We really liked Versailles. Sara and I both agreed that it was our favorite part of Paris. If you’re considering going out there (it is a day trip from Paris), I would say you should definitely do it. It was well worth the trip.
Part 5B, A long day
After a stressful train-ticket-buying experience, we managed to get back on the train to Paris. It was packed and we had lots and lots of bags. We were getting a lot of dirty looks from people for taking up so much space, but I don’t know what we could have done about it. We had to sit in two different seats with a kid on each of our laps and our bags, stroller, etc. pooled all around us. When it was time to get off the train we had to gather all of that up, manage the kids, and push past everybody to get off of the train before the doors closed. We barely made it on time. This, of course, was followed up by a long walk home loaded down like a pack mule. We were exhausted.
We weren’t the only ones who were suffering. Oliver had developed a bad rash over his entire body, especially his chest, back and face, and he was just sort of not in a great mood. As I said he wasn’t really digging the ergo anymore, and didn’t really want to be carried around all day.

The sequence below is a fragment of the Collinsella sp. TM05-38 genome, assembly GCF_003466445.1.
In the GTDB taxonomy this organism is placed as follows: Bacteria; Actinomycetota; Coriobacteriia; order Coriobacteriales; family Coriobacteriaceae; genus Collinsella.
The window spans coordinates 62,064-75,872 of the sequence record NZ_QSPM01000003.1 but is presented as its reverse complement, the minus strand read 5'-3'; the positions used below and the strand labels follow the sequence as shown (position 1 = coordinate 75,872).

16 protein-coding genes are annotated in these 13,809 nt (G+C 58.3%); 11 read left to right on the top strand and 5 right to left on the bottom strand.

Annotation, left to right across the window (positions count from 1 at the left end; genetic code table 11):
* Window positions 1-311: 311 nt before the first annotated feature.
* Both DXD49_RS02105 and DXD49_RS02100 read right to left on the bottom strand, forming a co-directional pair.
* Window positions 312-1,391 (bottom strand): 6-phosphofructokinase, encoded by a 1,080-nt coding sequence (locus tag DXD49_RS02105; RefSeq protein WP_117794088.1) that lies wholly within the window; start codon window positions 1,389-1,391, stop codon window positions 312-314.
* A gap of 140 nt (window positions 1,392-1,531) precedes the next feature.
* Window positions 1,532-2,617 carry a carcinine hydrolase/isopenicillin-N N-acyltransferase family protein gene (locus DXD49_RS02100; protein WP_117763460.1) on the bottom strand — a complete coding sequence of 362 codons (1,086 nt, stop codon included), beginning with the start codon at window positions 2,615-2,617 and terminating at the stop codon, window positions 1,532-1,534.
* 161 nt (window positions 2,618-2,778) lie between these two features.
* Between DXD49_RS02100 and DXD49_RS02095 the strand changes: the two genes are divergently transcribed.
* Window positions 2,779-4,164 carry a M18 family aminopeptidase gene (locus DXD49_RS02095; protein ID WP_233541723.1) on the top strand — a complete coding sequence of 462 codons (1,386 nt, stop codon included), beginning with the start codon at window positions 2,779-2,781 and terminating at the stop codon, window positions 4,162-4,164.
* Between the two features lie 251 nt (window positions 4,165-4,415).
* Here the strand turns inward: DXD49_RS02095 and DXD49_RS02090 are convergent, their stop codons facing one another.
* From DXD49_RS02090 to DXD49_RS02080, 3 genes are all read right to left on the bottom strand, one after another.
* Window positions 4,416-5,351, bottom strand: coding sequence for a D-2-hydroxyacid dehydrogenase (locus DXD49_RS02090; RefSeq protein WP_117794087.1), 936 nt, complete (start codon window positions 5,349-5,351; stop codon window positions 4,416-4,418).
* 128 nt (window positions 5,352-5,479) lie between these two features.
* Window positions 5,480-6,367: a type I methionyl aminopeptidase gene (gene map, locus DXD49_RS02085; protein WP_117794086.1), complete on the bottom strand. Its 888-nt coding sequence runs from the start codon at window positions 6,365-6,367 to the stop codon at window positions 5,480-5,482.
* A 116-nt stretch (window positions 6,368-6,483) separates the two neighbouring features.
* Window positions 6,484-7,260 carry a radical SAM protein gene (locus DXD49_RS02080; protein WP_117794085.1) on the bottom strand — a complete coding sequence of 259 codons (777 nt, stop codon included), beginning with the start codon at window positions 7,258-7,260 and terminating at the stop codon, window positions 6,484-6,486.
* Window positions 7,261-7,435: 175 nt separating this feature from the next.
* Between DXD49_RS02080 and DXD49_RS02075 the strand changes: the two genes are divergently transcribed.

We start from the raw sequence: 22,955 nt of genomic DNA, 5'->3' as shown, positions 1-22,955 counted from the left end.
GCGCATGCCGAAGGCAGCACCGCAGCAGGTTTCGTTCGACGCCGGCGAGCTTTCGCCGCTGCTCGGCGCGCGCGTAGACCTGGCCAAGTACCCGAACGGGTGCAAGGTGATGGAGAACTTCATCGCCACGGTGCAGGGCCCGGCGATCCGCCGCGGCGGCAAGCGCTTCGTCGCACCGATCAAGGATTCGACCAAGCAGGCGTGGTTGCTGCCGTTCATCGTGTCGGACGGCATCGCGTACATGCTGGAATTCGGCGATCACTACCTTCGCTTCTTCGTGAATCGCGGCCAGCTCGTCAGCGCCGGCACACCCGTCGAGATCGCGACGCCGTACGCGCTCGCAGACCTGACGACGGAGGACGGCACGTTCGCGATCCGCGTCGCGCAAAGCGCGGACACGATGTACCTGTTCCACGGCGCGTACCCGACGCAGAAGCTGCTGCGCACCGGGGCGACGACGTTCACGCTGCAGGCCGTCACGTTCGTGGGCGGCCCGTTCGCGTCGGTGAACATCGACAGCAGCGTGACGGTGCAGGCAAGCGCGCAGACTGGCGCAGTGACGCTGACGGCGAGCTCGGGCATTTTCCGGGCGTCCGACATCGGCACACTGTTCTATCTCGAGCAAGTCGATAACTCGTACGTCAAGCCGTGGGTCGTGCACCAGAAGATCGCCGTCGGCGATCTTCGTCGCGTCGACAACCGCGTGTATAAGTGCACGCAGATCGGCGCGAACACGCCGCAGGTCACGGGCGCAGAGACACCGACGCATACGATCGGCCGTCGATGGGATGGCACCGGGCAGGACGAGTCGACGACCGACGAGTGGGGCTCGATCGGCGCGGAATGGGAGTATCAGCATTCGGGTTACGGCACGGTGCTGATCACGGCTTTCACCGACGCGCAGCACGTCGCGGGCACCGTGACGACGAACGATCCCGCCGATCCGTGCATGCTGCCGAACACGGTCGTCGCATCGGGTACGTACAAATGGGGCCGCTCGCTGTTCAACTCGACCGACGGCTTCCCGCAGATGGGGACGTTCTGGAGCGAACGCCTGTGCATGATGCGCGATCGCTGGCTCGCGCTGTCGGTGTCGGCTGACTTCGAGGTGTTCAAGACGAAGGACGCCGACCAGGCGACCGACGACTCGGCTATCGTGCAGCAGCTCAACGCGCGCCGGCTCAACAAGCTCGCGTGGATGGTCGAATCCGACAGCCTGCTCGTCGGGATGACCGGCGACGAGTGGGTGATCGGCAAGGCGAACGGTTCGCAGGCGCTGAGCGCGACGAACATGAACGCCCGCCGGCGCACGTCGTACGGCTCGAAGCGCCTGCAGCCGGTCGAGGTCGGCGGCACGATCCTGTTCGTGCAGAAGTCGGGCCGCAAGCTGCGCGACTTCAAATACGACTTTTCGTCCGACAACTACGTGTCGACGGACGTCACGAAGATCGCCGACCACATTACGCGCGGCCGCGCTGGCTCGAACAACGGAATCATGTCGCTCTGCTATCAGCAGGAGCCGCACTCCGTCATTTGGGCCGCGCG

This was the first day we started bribing Evie with a coin for her “collection” if she made it through the entire day without causing any trouble. There’s nothing Evie likes more than money (including, as it happens, foreign money), so this was a pretty effective motivator.
For my part, I spent a lot of the day silently congratulating myself on how excellent my French was. It’s been more than 10 years since I took French, but I found myself able to read most of the signs and understand most of what was said to me. Sara, however, was not impressed. This was mostly due to the fact that 1) I wasn’t great with answering her specific questions about menu items, which are full of idiomatic expressions (for example, you might be able to understand English perfectly well, but still not understand what “over easy, scrambled, or sunny side up” means in terms of eggs), and a lot of times I would freeze up when I actually needed to speak. There were numerous occasions where I understood the person perfectly well, but still couldn’t respond. Then, after the situation was over, I could think of all sorts of French I could have said. Oh well.